Next try: OpenVPN. OpenVPN supports HTTP tunnelling out of the box, and was relatively painless to configure (though not nearly as easy as Hamachi). I installed OpenVPN on the server at home, which is always on and always connected to the internet. Using a bridged network, OpenVPN acts as a virtual gateway to my LAN at home. I set it up to listen for TCP on port 443.

I installed OpenVPN as well, and set it up to go through the Melbourne Uni proxy, connecting to my home server (via. dynamic DNS provided by through port 443. And lo and behold, it works. The proxy can't tell the difference between regular HTTPS traffic and the encrypted OpenVPN traffic, and I can now access my LAN from uni.

Tuesday, April 21, 2009

New PC

Well, I bit the bullet and bought myself a new PC. Specifications are as follows:

Intel Core i7 920
Asus P6T motherboard
12GB (6x2GB) Kingston DDR3-1333
Asus HD4870 1GB
Lian-Li PC-A77 full tower case
Noctua NH-U12P CPU cooler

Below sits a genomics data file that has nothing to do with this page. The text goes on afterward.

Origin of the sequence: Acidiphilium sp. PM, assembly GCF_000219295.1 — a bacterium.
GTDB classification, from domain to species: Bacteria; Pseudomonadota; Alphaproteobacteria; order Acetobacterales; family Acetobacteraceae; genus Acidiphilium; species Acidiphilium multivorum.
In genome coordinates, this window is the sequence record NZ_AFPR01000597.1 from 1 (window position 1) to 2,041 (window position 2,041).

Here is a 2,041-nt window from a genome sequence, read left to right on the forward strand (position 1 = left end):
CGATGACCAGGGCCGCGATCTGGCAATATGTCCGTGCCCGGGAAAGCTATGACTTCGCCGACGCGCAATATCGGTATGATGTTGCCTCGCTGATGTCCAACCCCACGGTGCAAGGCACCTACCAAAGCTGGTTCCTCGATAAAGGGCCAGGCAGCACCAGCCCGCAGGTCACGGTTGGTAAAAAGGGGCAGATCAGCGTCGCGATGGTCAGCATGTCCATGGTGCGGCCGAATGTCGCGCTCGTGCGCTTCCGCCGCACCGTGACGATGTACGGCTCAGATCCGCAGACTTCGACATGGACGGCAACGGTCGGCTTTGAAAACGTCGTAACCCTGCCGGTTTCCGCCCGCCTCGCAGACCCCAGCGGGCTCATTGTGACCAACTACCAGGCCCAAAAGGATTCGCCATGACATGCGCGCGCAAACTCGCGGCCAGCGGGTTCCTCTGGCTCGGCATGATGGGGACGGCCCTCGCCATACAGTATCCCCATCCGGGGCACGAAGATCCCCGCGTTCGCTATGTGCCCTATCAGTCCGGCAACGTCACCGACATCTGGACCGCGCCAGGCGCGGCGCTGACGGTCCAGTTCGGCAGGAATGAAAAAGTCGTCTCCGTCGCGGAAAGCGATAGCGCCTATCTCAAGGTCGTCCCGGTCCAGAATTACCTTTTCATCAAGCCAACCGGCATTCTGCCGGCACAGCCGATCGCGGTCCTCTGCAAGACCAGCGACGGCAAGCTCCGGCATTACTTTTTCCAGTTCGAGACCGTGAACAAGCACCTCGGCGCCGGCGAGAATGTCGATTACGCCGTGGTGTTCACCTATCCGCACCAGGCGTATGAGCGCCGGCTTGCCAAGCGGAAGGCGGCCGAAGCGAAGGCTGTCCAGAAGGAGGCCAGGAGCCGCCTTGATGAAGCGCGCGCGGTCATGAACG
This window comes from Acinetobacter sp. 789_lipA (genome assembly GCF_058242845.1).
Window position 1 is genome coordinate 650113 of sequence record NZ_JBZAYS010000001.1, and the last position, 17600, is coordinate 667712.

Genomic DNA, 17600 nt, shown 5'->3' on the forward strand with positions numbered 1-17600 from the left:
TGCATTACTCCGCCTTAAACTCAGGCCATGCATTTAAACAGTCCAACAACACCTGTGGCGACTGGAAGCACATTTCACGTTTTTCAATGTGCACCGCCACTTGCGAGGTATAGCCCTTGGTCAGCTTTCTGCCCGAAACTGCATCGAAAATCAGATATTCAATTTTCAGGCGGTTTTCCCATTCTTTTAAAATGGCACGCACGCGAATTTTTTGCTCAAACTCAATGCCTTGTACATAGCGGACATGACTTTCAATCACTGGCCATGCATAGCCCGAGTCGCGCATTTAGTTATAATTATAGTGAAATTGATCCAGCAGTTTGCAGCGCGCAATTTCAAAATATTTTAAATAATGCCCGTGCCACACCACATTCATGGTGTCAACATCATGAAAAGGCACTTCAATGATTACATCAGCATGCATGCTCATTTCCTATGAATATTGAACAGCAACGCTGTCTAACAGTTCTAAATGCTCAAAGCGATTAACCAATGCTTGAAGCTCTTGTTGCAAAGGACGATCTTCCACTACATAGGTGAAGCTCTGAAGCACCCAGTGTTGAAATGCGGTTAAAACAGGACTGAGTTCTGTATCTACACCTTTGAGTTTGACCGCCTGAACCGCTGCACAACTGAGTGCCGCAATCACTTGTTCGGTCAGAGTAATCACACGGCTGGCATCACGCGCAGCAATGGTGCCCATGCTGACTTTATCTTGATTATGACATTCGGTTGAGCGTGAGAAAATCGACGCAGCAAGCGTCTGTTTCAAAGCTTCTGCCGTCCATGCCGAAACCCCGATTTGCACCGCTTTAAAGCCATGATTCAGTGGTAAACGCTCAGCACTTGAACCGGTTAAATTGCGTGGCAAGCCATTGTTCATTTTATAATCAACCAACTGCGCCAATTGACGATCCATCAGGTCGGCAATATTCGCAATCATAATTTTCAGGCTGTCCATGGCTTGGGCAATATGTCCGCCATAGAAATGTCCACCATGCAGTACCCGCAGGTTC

Kept the DVD drives and 1.5TB worth of hard drives from my old PC. Total cost? About AUD$1900 (USD$1330) all up.


Initial results for overclocking the i7 seemed promising - it shipped stock with a core voltage (vcore) of 1.2V. The default range of voltages for the i7 920 is 0.8v - 1.375v, according to Intel. The CPU core is a c0/c1 stepping, according to CPU-Z. I didn't really expect to be able to get a new D0 stepping, since it's way too new for the local retailers here to stock it.

Using the stock voltage, I was able to get it to run at 3.6ghz stable. At 1.375v, I could run it at 3.8ghz stable. I reached 4ghz only by increasing voltage to 1.44v. 1.44v was considered far beyond safe for regular usage - the CPU was hitting >87C load, and that's using one of the highest performing air coolers on the market (the Noctua NH-U12P).

I eventually settled for 1.375v and 3.8ghz. With a multiplier of 20x, that means a BCLK of 190mhz. The cheap Kingston ValueRAM also reached a surprising overclock - it's currently running at 760mhz (1520mhz DDR), which is a 14% overclock over the stock 666mhz (1333mhz DDR). And that's at stock voltage of 1.5v, and stock latency of CL9.

That's one mighty fast CPU - a definite upgrade over my ageing Core 2 Duo E6600 circa 2006.